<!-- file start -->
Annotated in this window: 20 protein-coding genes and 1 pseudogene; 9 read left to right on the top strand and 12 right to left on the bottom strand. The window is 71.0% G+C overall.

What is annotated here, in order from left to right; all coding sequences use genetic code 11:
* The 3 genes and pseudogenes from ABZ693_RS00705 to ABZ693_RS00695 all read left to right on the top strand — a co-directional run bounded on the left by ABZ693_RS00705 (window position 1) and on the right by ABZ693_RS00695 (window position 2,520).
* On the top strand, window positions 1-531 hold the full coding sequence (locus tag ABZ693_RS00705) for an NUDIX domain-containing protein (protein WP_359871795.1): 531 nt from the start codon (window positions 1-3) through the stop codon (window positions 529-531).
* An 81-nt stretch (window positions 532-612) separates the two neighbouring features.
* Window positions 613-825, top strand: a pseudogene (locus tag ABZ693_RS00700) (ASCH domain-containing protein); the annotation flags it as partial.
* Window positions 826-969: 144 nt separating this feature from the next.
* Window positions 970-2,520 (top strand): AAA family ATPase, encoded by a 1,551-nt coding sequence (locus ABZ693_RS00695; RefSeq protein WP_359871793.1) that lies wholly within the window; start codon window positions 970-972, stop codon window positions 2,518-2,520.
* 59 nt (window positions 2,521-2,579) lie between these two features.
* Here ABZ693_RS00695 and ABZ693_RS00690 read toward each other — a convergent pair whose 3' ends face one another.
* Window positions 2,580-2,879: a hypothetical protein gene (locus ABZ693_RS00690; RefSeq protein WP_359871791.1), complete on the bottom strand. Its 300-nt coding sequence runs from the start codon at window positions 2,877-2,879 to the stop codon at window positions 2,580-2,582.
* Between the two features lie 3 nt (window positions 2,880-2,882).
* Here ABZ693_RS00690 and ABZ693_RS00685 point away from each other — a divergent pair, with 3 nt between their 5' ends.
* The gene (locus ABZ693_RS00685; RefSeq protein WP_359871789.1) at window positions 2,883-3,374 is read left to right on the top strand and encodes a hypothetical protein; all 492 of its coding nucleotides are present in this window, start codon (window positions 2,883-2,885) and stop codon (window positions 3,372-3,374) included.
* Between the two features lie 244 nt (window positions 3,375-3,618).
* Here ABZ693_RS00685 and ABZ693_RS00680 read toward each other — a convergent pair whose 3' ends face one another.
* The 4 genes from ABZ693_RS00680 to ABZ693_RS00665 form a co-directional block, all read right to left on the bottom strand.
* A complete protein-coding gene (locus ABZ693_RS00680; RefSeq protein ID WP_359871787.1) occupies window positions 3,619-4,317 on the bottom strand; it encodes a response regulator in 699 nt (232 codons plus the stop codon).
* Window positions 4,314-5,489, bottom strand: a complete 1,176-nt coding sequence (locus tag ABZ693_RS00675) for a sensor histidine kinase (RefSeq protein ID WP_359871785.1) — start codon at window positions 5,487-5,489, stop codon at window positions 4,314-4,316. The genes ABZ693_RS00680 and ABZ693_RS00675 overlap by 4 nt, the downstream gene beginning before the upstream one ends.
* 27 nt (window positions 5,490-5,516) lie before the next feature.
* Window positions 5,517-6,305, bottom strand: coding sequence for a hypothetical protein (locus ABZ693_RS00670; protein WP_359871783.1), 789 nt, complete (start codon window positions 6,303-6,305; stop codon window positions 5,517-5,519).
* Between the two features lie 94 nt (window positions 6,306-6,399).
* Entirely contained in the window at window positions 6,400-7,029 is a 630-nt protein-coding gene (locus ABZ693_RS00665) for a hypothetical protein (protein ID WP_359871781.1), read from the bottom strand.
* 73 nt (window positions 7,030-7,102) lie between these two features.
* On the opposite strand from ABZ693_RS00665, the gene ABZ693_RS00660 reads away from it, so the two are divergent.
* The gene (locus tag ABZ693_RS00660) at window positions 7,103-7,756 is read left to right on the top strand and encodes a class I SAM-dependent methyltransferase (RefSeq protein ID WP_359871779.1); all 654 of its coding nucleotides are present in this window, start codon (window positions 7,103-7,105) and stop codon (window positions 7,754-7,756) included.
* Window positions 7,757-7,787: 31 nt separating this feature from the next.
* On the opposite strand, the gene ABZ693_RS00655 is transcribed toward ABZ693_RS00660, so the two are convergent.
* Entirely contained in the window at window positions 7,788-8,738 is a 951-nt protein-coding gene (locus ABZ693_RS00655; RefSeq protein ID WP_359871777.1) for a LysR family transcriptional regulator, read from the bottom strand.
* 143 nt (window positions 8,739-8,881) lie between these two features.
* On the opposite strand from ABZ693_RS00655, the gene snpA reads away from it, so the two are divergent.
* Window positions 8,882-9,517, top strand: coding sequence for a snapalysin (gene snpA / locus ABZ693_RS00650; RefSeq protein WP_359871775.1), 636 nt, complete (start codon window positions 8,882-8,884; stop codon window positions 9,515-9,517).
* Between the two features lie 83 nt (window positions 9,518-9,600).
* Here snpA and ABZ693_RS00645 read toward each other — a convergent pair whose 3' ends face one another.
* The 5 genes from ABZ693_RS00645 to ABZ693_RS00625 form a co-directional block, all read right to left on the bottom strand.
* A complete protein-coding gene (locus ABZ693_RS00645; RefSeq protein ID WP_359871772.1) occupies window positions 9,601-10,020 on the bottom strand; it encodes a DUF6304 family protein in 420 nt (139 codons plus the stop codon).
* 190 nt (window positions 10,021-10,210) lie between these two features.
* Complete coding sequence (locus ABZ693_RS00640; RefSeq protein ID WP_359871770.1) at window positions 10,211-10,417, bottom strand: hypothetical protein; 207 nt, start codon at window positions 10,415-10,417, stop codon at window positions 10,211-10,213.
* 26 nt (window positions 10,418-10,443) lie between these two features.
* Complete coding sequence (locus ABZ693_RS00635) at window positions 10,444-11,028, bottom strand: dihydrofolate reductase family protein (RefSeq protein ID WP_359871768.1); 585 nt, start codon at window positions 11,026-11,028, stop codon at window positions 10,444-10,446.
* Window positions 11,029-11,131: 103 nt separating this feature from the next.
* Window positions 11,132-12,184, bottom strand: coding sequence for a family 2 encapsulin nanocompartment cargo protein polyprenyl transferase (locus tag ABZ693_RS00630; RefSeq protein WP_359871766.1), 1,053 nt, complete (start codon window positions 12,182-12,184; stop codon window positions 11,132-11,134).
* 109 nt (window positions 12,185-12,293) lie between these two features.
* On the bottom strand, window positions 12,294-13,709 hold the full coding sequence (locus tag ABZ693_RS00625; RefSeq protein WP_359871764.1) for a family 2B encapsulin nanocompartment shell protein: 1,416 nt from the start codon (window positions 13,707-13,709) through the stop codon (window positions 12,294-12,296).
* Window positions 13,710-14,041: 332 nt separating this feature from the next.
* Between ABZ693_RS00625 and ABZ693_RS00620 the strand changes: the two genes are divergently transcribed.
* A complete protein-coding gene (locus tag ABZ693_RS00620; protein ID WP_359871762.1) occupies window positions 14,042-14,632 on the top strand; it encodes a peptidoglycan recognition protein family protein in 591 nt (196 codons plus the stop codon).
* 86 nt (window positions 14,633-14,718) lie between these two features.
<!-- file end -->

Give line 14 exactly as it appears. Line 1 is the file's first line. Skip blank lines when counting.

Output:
* The gene (locus ABZ693_RS00685; RefSeq protein WP_359871789.1) at window positions 2,883-3,374 is read left to right on the top strand and encodes a hypothetical protein; all 492 of its coding nucleotides are present in this window, start codon (window positions 2,883-2,885) and stop codon (window positions 3,372-3,374) included.